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It’s a no-brainer: children should sing the national anthem

Corbyn refusing to sing the National Anthem.

This week, Ian Pye published a fantastic piece on the importance of remembering and learning the lessons of history after watching the recent film The Darkest Hour. Many people agree with him, as it has been reported that in theatres across the country people are giving standing ovations to Churchill’s speech. Churchill’s speeches inspire a certain well-deserved patriotic fervour from the British people- after all he led the nation when it stood alone against the monstrous Nazi tyranny in 1940. Well placed patriotism, pride in the good Britain has done for humanity while not excluding other races, should not only be tolerated but celebrated. My first article published on the Daily Globe spoke about not only the pride in Britain’s past accomplishments but the bright future Britain can still bring to the peoples across the world. Surely, something as basic as pride in country could unite all the islands’ people regardless of background or creed?

Unfortunately however, the far left has made it clear it detests Britain. One not need look far to find the left’s sneering at Britain: whether it is Jeremy Corbyn and John McDonnell’s support for the IRA or the Europhiles constant talking down the UK and actively rooting for the European Union to punish Britain in the Brexit negotiations. Further unfortunately, the idea of British exceptionalism has not been taught to many young people and many young British people feel no sense of pride in being British at all.

A perfect example of the alarming lack of patriotism among some young was on display in a debate over the national anthem on Good Morning Britain. Piers Morgan and Andrew Rosindell MP brought up excellent point after excellent point about why the national anthem being sung by school children is a good idea and all this bright, attractive young woman could do is sneer- she would constantly roll her eyes and called the national anthem “embarrassing.” You can watch the full clip below:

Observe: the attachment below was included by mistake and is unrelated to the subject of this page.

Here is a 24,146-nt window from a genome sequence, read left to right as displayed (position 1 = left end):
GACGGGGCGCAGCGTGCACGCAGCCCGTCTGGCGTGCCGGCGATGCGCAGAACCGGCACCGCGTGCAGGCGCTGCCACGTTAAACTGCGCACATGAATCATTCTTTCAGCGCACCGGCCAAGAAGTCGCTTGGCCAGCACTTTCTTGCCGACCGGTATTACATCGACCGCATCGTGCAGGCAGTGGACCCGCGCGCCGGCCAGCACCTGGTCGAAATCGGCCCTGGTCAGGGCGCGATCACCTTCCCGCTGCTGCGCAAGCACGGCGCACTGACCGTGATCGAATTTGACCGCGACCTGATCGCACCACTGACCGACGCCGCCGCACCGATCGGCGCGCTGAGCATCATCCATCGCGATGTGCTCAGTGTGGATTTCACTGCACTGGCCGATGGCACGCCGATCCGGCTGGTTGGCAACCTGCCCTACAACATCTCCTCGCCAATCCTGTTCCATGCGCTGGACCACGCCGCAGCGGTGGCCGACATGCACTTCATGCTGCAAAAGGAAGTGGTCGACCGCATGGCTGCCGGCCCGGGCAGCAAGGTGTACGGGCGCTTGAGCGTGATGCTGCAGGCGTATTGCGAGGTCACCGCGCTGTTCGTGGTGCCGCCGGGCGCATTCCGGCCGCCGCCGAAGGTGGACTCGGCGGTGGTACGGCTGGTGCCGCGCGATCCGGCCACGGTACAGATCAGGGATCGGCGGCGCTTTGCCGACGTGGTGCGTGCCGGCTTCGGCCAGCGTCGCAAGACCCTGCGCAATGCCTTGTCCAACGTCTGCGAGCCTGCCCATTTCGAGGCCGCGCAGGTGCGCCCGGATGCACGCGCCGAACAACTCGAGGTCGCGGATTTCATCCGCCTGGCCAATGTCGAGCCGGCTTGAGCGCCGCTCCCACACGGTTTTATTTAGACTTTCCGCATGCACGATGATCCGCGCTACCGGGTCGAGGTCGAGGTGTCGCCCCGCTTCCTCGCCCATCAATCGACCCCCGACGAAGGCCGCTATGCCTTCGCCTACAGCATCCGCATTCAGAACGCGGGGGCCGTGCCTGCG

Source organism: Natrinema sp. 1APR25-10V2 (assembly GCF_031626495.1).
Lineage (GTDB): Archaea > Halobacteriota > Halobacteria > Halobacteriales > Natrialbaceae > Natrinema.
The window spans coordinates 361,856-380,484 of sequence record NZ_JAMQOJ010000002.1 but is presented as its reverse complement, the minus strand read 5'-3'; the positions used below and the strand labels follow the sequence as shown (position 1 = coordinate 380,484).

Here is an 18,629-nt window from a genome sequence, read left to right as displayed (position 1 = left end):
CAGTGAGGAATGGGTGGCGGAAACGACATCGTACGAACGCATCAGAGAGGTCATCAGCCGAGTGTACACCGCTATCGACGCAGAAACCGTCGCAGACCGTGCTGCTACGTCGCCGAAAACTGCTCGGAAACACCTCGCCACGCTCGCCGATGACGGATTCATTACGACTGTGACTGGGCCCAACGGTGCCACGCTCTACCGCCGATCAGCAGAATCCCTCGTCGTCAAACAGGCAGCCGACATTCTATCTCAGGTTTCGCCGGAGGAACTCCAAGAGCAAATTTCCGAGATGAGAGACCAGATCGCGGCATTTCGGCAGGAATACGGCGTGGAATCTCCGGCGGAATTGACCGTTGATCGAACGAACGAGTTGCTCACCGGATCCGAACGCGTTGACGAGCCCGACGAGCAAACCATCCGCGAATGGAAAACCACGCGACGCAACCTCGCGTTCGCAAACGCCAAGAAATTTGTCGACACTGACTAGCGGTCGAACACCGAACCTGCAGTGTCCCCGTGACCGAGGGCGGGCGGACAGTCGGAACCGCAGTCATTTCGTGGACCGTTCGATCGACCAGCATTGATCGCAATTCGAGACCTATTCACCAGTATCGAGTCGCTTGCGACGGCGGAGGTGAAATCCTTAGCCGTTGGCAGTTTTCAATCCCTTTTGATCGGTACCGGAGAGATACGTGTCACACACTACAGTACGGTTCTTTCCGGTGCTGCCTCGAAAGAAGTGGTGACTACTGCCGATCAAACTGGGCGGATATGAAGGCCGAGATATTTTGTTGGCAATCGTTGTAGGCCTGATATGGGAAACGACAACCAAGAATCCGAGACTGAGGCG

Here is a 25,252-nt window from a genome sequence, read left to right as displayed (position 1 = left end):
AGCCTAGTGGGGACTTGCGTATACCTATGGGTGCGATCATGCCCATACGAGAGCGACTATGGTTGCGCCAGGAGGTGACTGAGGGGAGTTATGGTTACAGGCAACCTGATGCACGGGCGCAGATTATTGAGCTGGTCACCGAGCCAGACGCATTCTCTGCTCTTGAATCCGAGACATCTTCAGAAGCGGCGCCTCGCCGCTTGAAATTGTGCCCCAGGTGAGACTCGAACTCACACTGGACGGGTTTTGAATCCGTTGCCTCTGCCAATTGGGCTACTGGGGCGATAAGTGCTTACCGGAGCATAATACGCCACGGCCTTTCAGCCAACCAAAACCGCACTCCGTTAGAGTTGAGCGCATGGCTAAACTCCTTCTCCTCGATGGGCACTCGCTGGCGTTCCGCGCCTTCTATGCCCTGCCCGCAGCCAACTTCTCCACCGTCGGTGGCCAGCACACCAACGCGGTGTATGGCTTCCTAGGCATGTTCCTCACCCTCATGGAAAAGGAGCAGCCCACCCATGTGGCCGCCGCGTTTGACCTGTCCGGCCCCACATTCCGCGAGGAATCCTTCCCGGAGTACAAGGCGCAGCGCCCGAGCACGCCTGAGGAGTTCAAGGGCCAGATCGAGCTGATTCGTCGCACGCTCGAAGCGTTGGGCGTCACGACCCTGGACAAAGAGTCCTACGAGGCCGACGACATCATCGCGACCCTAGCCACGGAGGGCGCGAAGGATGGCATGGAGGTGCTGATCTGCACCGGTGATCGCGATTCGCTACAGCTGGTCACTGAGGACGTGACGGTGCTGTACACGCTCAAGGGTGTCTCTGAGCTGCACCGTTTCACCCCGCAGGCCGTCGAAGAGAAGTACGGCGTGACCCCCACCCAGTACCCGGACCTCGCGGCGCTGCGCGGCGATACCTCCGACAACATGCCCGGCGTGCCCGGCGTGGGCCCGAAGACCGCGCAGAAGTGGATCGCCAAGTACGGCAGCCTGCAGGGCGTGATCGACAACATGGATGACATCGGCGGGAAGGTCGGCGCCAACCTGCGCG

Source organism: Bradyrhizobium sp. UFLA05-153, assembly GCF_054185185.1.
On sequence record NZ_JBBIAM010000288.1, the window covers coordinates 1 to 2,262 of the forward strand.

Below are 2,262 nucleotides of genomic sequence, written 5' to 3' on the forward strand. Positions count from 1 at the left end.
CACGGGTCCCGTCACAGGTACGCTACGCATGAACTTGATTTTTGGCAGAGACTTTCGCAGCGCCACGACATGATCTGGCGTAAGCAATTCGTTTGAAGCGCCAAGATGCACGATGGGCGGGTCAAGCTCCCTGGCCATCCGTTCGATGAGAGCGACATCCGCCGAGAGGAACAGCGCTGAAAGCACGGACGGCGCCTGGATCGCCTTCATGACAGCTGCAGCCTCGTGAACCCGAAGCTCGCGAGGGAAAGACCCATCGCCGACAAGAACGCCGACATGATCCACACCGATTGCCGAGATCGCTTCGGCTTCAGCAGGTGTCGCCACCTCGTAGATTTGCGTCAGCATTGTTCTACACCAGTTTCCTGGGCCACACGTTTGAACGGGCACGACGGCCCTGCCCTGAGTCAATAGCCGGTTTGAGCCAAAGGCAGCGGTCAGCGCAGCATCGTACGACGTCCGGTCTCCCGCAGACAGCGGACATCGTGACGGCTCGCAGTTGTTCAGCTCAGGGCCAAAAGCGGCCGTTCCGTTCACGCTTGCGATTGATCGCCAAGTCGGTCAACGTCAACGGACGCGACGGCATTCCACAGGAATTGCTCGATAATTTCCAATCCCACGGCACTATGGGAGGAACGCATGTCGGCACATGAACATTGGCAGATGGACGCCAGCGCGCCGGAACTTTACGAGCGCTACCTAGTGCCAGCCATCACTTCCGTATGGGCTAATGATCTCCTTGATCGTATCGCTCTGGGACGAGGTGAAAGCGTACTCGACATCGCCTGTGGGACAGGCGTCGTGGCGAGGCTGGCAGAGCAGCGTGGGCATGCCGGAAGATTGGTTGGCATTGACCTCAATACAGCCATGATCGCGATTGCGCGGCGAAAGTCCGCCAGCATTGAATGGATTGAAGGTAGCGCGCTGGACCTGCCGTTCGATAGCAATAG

The millennial generation’s (of which I belong) overwhelming preference for Jeremy Corbyn and the European Union – and even some of them’s dislike of national anthem and embracing of communism – shows that the education system the past couple decades failed British young people. After the Brexit vote, I wrote that an essential part of “taking back control” was to re-teach British values in schools and bring back free speech on university campuses. An essential part of teaching the next generation to love Britain is having them sing the national anthem.

As Piers points out in the clip from GMB, singing the national anthem is not something unusual. It is done regularly by adults and schoolchildren alike in America, France, and other nations. And most people in Britain, unless they are Jeremy Corbyn, happily sing along to God Save the Queen too. An anthem is important not just for the words but for what it represents- a common people brought together with shared values, story, and institutions. Teaching children to be a part of this tradition makes sense if you want your children to feel British. As the United Kingdom leaves the European Union, British people will not be able to be citizens of a EU superstate. Why not help show British people how great being a citizen of their own country is? It’s a no-brainer, children should sing the national anthem at school.

About Ted Yarbrough

Profile photo of Ted Yarbrough
Ted is the co-founder and editor of the Daily Globe. He is a long-time blogger on British politics and has written a thesis on Thatcherism. He is based in Dallas, Texas, USA.

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